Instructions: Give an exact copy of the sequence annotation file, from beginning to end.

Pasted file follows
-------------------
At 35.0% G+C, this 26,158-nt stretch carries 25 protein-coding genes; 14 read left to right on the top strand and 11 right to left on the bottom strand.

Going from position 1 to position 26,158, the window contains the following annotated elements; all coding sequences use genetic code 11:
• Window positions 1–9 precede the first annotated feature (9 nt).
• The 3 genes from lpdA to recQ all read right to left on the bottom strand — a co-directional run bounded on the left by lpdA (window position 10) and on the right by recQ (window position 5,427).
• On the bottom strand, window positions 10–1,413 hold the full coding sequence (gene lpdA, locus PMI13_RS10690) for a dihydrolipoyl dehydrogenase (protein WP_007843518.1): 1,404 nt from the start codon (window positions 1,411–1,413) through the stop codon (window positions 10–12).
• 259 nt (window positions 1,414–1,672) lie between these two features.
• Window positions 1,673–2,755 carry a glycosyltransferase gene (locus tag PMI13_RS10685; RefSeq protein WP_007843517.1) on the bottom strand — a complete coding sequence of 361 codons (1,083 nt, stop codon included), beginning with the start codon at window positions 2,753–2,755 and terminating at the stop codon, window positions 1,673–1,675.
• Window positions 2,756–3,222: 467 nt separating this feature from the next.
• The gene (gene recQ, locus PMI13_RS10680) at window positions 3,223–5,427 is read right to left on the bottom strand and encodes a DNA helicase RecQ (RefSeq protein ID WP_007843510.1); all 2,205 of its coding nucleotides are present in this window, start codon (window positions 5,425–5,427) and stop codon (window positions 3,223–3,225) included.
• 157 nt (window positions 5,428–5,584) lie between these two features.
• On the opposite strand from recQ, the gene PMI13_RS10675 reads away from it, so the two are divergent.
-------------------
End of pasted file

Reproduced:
At 35.0% G+C, this 26,158-nt stretch carries 25 protein-coding genes; 14 read left to right on the top strand and 11 right to left on the bottom strand.

Going from position 1 to position 26,158, the window contains the following annotated elements; all coding sequences use genetic code 11:
• Window positions 1–9 precede the first annotated feature (9 nt).
• The 3 genes from lpdA to recQ all read right to left on the bottom strand — a co-directional run bounded on the left by lpdA (window position 10) and on the right by recQ (window position 5,427).
• On the bottom strand, window positions 10–1,413 hold the full coding sequence (gene lpdA, locus PMI13_RS10690) for a dihydrolipoyl dehydrogenase (protein WP_007843518.1): 1,404 nt from the start codon (window positions 1,411–1,413) through the stop codon (window positions 10–12).
• 259 nt (window positions 1,414–1,672) lie between these two features.
• Window positions 1,673–2,755 carry a glycosyltransferase gene (locus tag PMI13_RS10685; RefSeq protein WP_007843517.1) on the bottom strand — a complete coding sequence of 361 codons (1,083 nt, stop codon included), beginning with the start codon at window positions 2,753–2,755 and terminating at the stop codon, window positions 1,673–1,675.
• Window positions 2,756–3,222: 467 nt separating this feature from the next.
• The gene (gene recQ, locus PMI13_RS10680) at window positions 3,223–5,427 is read right to left on the bottom strand and encodes a DNA helicase RecQ (RefSeq protein ID WP_007843510.1); all 2,205 of its coding nucleotides are present in this window, start codon (window positions 5,425–5,427) and stop codon (window positions 3,223–3,225) included.
• 157 nt (window positions 5,428–5,584) lie between these two features.
• On the opposite strand from recQ, the gene PMI13_RS10675 reads away from it, so the two are divergent.